Reagan said that they got the idea because they were not allowed to carry bags around during school and their uniforms didn't have pockets. If students needed feminine hygiene products, they would have to go to the school nurse to pick them up.

The girls teamed up as a troop and wrote a letter to their school's parent-teacher organization, but their initial proposal of having individual lockers in the restrooms was shut down by the school. Eventually, their second proposal of one big locker with individual cubbies was greenlighted last December.

They were able to fund the project in part with proceeds from selling Girl Scout cookies. The girls even helped assemble and install the locker themselves.

Another girl scout, Alexis, said that the project was important to them because it was a way to support their fellow girls.

"This project is important to us because it encourages girls more, and [makes] them feel comfortable at school and confident," she told GMA. "And it's really fun to help out girls in our community."

Reagan added that the response from fellow girls at their school has been overwhelmingly positive.

"Last year, when we started the project, some of the older girls mentioned how much they were trying to sneak around their products, and when we mentioned we were going to put cabinets, the girls were really excited," she said.

The girl scouts, both fifth-graders, wished to only be identified by their first names for privacy reasons. Their troop leader, Jen Strickler, said it was inspirational to see the group of young women "come together and really look to see how to make things better and how to make the world a little bit better in certain ways."

"For me personally, I remember 30 years ago experiencing something similar, so we kind of started talking through what made the most sense" for how these young women could access menstrual hygiene products at school more easily, Strickler said.

She said she hopes the locker will "really make that transition of going from a girl to a young woman that much easier for them."

Reagan said she hopes that "other girls will hear our story and advocate for a change in their school."

"It would be amazing if this became the standard in all schools, and maybe baby steps of something even greater," she said.

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Courtesy DeLauren McKnight(NEW YORK) -- A woman from North Carolina is about to give the gift of life to the man who adopted her when she was an infant.

DeLauren McKnight will soon donate her kidney to her dad, Billy Houze, after tests revealed she was a match for the procedure.

"She told me, 'Daddy, you thought you were saving my life pulling me from foster care but in actuality, you were saving my life so I could save yours later,'" Houze, 64, told ABC News' Good Morning America. "I am extremely proud of her."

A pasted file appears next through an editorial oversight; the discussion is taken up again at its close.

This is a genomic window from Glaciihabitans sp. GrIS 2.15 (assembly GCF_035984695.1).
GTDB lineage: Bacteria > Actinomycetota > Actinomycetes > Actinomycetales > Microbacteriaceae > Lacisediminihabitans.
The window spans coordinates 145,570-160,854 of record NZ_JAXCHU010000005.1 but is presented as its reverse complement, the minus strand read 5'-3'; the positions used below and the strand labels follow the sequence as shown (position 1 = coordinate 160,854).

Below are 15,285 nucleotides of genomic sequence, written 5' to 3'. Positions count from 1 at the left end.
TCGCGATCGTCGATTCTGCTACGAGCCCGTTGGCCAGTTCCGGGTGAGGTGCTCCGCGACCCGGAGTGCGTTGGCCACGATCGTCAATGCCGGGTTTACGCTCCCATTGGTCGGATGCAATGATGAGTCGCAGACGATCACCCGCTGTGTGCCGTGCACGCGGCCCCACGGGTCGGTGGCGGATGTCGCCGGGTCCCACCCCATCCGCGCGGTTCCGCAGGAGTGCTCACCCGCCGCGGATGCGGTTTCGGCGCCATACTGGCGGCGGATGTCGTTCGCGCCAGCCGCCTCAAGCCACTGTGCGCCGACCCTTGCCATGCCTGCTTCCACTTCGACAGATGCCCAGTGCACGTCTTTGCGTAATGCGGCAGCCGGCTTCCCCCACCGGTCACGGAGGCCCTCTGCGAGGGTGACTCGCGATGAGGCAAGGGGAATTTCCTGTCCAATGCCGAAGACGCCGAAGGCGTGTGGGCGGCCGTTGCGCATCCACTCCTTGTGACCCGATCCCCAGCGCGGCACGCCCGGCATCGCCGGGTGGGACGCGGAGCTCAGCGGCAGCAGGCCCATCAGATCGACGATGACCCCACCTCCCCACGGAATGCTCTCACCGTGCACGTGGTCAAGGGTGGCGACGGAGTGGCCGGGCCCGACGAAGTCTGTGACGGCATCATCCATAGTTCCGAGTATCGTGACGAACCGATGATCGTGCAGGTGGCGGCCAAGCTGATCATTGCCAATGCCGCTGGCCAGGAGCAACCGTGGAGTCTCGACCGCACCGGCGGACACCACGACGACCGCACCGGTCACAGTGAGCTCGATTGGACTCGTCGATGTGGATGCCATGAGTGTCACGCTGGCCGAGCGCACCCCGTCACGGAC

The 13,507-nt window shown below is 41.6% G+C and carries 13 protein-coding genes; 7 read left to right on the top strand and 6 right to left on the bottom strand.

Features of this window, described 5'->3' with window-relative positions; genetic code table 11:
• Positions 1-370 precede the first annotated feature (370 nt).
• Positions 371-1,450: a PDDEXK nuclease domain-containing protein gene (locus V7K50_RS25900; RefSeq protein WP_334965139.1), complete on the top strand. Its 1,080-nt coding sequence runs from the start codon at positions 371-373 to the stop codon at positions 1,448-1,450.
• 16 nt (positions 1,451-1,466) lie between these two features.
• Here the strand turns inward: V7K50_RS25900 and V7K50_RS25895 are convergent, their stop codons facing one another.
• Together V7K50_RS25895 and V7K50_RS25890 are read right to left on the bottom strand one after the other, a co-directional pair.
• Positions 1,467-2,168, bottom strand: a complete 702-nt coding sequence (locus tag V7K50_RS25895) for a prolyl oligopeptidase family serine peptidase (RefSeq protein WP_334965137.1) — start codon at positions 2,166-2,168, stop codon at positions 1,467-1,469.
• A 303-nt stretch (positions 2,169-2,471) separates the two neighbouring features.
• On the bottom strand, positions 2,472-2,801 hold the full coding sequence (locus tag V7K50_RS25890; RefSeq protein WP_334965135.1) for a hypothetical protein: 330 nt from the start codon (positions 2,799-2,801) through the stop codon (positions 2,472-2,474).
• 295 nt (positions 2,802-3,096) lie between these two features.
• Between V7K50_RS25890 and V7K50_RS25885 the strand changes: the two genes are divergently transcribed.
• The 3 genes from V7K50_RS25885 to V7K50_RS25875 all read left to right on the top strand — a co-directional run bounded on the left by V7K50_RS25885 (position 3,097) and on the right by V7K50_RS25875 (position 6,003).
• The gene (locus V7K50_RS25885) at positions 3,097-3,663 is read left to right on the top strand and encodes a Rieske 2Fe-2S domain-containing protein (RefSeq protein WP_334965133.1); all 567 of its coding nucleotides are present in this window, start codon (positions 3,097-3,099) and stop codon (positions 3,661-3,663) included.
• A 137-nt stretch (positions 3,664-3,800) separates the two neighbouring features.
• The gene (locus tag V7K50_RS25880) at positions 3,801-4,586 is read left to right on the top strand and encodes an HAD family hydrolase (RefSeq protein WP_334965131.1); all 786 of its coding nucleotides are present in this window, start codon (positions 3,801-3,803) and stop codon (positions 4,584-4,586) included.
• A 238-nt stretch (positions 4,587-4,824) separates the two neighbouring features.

Houze, a pastor and father of five, said his kidneys began shutting down in 2016 after he underwent gall bladder surgery. Doctors informed him that he wouldn't live past five years if he didn't receive a kidney transplant.

"And then they told me I would be on the list and it would be seven years before I would possibly get a kidney," Houze said.

Houze's sons were tested but were not matches. But on Feb. 1, McKnight, whom Houze and his wife Karen adopted in 1992, learned that she was a match.

"I never thought I would be a match because I was adopted," McKnight told GMA. "I got the call at work and I wanted him to be the first person that knew. I called and I said, 'Daddy, I have to tell you something. I'm a match.'"

She continued, "He said, 'What are you mad for?' I said, 'No, I'm a match!' He stopped talking and he was crying. I was shaking. It was overwhelming."

McKnight and Houze hope to have the surgery in the next few weeks. McKnight said she is thrilled to be saving her father's life.

"I call him my Superman," she said. "Without him and my mom, I wouldn't have known where I'd be. There's nothing in this world I wouldn't give him so he can enjoy life and be right there beside me."

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DebbiSmirnoff/Getty Images(NEW YORK) -- North Carolina-based poultry producer Butterball, LLC is voluntarily recalling approximately 78,164 pounds of raw ground turkey products that may have been contaminated with Salmonella, according to an announcement Wednesday from the U.S. Department of Agriculture’s Food Safety and Inspection Service (FSIS).

FSIS, along with several public health partners, discovered the possible contamination while investigating an outbreak of Salmonella illnesses involving five patients in Wisconsin and Minnesota.

Four of the patients lived in the same Wisconsin residence, where officials collected three Butterball ground turkey samples that tested positive for the bacteria.

The Minnesota resident was tested positive for the same strain of Salmonella and also reported eating ground turkey, although the brand is unknown, according to the Wisconsin Department of Health.

According to Butterball’s site, the ground turkey in question has a use- or sell-by date of July 26, 2018, and was shipped to institutional and retail locations nationwide.

“Because these products were packaged nine months ago, it is highly unlikely any of the product will be found in retail stores, but it is possible that consumers may have product in their freezers,” Butterball spokesperson Christa Leupen told ABC News.